Ashley brought some bubbles, a rare delicacy for the kids. They loved them!
You can imagine that with 23 kids and just a few bubble wands/guns how well they shared. That’s the thing with these kids. They share pretty well. Even stuff they don’t get a lot of. No one tells them they have to give it to someone else. After a few minutes they just pass it on. Only on a rare occasion will they whine about it. Food is pretty much the only thing they won’t share (mainly because they used to have none).
No matter where you are though, boys will be boys.
Even when you’re making bubbles…
Of course some of the kids would get creative and made bubble wands out of grass. or some of the more daring ones…their mouths…
These kids are dangerously creative. We took a couple jumpropes and while we were eating dinner, they came up with a new game. One in which they would see how high they could jump. Over two jumpropes tied together.
It would start out low and everyone jumped. (if you look carefully, you’ll see a couple Americans joining in on the action (including a graceful fall by one).
Then it got a little more difficult…
Until there could only be one winner (99% of the time it was Deni).
Some kids jumped barefoot. I have no idea how their ankles did not cave or their knees did not break. Though after the rope reached a certain height, they started to stretch their knees. And some of them did walk away rubbing different body parts from the knees down.
Later they held a jumprope contest. Jonnatan won with over 700 jumps. He was in it to win it. While he was jumping he had sweat pouring down and he had to start pattern breathing. After he finished he went and sat down to catch his breath while he soaked in his victory. I think the next closest was someone with 3 or 400ish.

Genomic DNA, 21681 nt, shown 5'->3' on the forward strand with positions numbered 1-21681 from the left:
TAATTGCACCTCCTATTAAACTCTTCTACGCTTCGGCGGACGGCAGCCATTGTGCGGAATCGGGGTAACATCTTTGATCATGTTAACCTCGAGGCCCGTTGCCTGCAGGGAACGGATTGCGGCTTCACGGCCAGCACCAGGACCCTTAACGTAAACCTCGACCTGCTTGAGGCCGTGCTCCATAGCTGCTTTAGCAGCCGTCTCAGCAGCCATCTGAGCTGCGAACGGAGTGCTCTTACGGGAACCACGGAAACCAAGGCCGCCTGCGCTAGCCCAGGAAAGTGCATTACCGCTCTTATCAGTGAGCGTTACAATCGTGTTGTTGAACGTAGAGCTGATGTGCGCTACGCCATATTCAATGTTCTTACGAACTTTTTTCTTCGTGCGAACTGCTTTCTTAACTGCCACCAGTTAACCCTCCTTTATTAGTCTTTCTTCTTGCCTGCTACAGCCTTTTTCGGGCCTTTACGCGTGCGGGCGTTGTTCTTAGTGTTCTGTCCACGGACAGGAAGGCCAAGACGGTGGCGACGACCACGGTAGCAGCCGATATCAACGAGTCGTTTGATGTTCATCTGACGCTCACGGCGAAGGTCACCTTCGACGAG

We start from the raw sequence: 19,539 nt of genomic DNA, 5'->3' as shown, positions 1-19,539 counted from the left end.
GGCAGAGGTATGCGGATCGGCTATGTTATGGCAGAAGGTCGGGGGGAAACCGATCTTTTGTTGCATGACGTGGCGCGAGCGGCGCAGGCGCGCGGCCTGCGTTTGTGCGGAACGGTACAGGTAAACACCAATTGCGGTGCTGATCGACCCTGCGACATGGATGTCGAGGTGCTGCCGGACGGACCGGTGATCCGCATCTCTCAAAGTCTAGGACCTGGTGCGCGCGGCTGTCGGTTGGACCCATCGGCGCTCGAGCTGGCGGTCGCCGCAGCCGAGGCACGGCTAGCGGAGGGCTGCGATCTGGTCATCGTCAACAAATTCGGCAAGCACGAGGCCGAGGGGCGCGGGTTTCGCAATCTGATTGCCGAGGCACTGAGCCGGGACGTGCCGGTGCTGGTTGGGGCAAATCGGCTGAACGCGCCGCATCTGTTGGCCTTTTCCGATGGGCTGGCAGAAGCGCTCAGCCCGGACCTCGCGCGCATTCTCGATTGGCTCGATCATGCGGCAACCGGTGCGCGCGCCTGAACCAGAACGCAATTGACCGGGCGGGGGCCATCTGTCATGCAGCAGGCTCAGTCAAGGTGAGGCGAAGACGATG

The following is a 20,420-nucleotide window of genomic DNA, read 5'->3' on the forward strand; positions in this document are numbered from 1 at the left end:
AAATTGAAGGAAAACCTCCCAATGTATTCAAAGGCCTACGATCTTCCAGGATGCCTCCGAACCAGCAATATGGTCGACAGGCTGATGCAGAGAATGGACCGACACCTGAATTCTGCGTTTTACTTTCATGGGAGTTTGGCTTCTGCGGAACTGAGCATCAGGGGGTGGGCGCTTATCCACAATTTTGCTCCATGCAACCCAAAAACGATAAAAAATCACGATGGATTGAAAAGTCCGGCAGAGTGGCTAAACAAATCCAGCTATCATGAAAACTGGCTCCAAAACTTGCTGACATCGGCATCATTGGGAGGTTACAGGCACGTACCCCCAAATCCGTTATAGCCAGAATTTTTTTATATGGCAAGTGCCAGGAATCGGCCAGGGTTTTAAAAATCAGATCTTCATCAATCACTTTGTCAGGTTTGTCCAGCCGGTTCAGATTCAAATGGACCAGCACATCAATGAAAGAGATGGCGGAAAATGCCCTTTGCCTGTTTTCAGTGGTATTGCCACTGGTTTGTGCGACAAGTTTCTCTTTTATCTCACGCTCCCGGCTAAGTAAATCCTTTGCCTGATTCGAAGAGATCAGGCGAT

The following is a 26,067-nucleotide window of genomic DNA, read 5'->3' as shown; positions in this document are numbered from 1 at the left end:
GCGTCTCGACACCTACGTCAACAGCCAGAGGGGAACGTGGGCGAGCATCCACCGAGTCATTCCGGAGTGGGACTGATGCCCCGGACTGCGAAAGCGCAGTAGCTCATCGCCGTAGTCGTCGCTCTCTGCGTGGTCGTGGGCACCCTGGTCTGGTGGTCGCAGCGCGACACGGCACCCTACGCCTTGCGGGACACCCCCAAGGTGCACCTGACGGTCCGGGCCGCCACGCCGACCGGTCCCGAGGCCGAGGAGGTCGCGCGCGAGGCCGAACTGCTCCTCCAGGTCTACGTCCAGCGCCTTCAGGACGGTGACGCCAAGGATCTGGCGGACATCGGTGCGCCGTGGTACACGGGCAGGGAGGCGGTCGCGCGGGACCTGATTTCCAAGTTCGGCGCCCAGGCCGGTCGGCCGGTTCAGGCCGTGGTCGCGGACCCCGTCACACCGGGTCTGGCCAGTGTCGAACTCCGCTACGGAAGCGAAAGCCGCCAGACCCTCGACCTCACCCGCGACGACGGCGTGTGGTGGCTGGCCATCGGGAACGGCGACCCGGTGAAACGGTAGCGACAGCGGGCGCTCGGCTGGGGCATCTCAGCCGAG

We also got to go to town. This time we went to Ojojona (thanks Andrea!) which is known for its pottery.
They had some other stuff too. like this really cool giraffe. (could you imagine trying to get that back home?)
For our craft, we were to make these really awesome bracelets out of chip bags. But we ran into a couple problems. I had only skimmed the directions when choosing that craft. I missed the part that said it would take 1-2 hours for each bracelet. It took us 20 minutes to make one link each. Potato chip bags are not the easiest material to bend, fold, and work with. Could you imagine kids trying to do that?
So we had to think on our feet as we got the materials ready the night before. Luckily, Ashley saved the day with another idea for bracelets. We’d roll strips of bags on pencils and tape them together to made beads (since glue would take too long on that material).
The kids loved making them. I never know how these crafts are going to turn out. The younger kids love making anything but some of the older ones aren’t always interested in the crafts. But they were with this one. When we told them we were making bracelets out of potato chip bags, they thought we were crazy. Then we showed them and they were super excited.
And of course some of them got creative by making other jewelry (with bling).
and eventually clothes.
Our lesson that night was Heroes do the unexpected. Like in the story about the men who lowered their friend through the roof just so He could see Jesus. To see some guy being lowered from the ceiling? That’s pretty unexpected. So it making bracelets out of potato chip bags.
Read about more days in Honduras:
Saturday: http://t.co/7MdNCSo [this post]